Drinking more alcohol linked to lower life expectancy, research finds
The study analysed data from nearly 600,000 drinkers in 19 countries.
Drinkers who ignore UK alcohol consumption guidelines could be cutting years off their lives, according to new research.
An analysis of nearly 600,000 people found those drinking more than 100g of alcohol every week – around five 175ml glasses of wine or pints of beer – were at an increased risk of early death.
Drinking more alcohol was also linked with a greater chance of suffering a stroke, heart failure, and fatal aneurysm, according to the international
study published in journal the Lancet.
The findings support recently lowered guidelines in the UK, which recommend that both men and women should not drink more than 14 units or 112g of pure alcohol in a week.
This equates to around six pints of 4% strength beer or six 175ml glasses of 13% wine.
If you already drink alcohol, drinking less may help you live longer Dr Angela Wood, lead author
Lead author, Dr Angela Wood, of the University of Cambridge, said: “The key message of this research for public health is that, if you already drink alcohol, drinking less may help you live longer and lower your risk of several cardiovascular conditions.”
The study analysed 599,912 current drinkers in 19 countries, none of whom had a known history of cardiovascular disease, and found an increase in all causes of death when more than 100g of alcohol was consumed every week.
A 40-year-old regularly drinking between 200g and 350g of alcohol per week – about 10 to 18 glasses of wine or pints of beer – had a lower life expectancy of around one to two years, researchers found.
Those exceeding 350g of alcohol every week could shed four to five years off their life.
While the study also found alcohol consumption was linked to a lower risk of non-fatal heart attacks, experts said “on balance” there are no health benefits from drinking.
Dr Wood said: “Alcohol consumption is associated with a slightly lower risk of non-fatal heart attacks but this must be balanced against the higher risk associated with other serious – and potentially fatal – cardiovascular diseases.”
The authors of the study said recommended alcohol limits should be lowered to around 100g or 12.5 units per week in many countries.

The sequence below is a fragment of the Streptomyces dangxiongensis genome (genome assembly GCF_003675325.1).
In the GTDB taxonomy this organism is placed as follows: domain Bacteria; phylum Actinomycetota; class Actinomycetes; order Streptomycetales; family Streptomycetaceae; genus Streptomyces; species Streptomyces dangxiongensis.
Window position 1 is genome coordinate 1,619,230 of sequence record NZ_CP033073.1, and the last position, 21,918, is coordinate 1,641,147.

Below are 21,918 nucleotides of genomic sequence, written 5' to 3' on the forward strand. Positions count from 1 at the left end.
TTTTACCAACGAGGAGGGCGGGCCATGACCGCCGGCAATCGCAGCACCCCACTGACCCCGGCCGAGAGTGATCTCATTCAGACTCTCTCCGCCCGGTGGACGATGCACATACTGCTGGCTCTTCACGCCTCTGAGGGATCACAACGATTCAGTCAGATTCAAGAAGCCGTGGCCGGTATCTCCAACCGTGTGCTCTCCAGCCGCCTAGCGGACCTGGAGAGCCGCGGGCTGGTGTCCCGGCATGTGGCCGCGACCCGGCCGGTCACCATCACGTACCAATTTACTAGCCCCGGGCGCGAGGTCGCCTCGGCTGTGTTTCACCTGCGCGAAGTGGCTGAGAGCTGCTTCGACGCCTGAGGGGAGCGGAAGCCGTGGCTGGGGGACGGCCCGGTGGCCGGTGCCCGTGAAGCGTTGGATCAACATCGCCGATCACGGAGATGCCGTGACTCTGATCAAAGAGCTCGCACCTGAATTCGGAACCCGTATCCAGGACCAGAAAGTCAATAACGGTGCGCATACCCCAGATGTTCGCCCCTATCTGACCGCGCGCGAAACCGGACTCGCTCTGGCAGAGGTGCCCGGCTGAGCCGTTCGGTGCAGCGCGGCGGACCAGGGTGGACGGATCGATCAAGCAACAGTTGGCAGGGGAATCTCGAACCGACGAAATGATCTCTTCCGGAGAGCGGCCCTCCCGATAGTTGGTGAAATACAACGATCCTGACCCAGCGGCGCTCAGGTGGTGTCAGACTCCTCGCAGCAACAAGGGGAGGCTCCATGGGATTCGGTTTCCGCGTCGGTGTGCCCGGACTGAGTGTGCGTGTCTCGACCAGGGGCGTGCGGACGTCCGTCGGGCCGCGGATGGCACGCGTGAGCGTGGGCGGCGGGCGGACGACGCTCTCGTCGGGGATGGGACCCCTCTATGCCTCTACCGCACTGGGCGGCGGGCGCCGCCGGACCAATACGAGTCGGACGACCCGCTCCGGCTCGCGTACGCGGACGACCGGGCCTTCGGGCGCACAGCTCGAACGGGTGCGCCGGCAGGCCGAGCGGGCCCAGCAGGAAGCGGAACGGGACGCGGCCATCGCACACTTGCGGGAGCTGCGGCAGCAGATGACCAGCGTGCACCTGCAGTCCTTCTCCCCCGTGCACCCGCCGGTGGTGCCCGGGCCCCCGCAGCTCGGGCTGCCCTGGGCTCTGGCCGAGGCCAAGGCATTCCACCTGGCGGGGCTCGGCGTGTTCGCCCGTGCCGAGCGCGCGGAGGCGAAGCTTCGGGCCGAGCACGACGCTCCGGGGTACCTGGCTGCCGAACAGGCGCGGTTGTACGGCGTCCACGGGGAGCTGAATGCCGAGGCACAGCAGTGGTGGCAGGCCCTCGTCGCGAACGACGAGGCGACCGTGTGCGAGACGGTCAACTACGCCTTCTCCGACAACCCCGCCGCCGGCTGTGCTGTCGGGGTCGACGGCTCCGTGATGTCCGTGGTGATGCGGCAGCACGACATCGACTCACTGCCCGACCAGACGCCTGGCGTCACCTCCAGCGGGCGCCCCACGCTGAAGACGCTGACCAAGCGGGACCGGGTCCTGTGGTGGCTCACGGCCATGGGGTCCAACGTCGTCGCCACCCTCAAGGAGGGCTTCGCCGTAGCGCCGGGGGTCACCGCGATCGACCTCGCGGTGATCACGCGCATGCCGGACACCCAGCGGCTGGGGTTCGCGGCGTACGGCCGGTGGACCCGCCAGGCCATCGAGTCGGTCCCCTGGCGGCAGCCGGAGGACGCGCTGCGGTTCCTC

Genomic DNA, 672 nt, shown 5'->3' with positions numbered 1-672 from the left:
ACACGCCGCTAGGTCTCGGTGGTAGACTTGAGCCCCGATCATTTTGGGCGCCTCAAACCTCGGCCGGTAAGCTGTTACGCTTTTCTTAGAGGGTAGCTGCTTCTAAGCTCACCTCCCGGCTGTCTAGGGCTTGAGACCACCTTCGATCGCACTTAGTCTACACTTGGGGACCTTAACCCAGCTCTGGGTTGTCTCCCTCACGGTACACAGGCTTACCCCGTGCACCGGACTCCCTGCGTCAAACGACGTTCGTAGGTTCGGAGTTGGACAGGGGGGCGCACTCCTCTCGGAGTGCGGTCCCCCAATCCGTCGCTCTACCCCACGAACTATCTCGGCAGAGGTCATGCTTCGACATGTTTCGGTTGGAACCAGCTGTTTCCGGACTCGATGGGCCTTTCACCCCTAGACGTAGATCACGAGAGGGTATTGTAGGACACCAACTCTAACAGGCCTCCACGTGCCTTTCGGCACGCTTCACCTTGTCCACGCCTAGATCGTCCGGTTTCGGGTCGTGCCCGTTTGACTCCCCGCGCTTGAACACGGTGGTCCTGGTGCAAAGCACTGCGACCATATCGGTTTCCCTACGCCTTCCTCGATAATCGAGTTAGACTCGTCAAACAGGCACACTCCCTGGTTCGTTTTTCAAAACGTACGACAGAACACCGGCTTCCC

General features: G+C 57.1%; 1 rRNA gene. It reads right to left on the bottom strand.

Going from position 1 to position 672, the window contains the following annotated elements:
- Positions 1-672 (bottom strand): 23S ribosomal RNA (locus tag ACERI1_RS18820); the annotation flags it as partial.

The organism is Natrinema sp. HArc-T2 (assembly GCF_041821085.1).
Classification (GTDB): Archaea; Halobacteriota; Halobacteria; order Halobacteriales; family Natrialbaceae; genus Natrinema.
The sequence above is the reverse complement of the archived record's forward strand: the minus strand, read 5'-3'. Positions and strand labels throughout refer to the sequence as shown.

UK guidelines were changed in 2016 to 14 units every week for men and women, lower than the limits in Italy, Portugal and Spain.
The upper recommended limit for men in the US is almost 25 units of alcohol per week.
This study makes clear that on balance there are no health benefits from drinking alcohol Professor Tim Chico, University of Sheffield
Co-author, Professor Naveed Sattar of the University of Glasgow, said: “This study provides clear evidence to support lowering the recommended
limits of alcohol consumption in many countries around the world.”
Commenting on the findings, Professor Tim Chico, professor of cardiovascular medicine at the University of Sheffield, said: “The study makes clear that on balance there are no health benefits from drinking alcohol, which is usually the case when things sound too good to be true.
“Although non-fatal heart attacks are less likely in people who drink, this benefit is swamped by the increased risk of other forms of heart disease including fatal heart attacks and strokes.”
Victoria Taylor, senior dietitian at the British Heart Foundation (BHF), said the study seemed to “broadly reinforce” government guidelines in the UK.
But she added: “This doesn’t mean we should rest on our laurels, many people in the UK regularly drink over what’s recommended.
“We should always remember that alcohol guidelines should act as a limit, not a target and try to drink well below this threshold.”
A spokesman for industry body the Alcohol Information Partnership said: “This report confirms our view that moderate drinking does not pose a risk to most people.
“These figures are in line with the UK Chief Medical Officer’s guidance and support previous studies which show that the lifetime risk from many cardiovascular diseases for most people who are moderate drinkers is lower than for those who drink heavily, or don’t drink at all.”
The study was funded by the BHF, UK Medical Research Council, National Institute for Health Research, European Union Framework 7 and European Research Council.
A spokesman for the Portman Group, the social responsibility body for alcohol producers in the UK, said: “Official statistics show that the vast majority (76%) chose not to drink or drink within guidelines, which are among the lowest in Europe.
“Nationally, consumption has been in decline for the last decade and most importantly harmful drinking and binge drinking are also in decline.”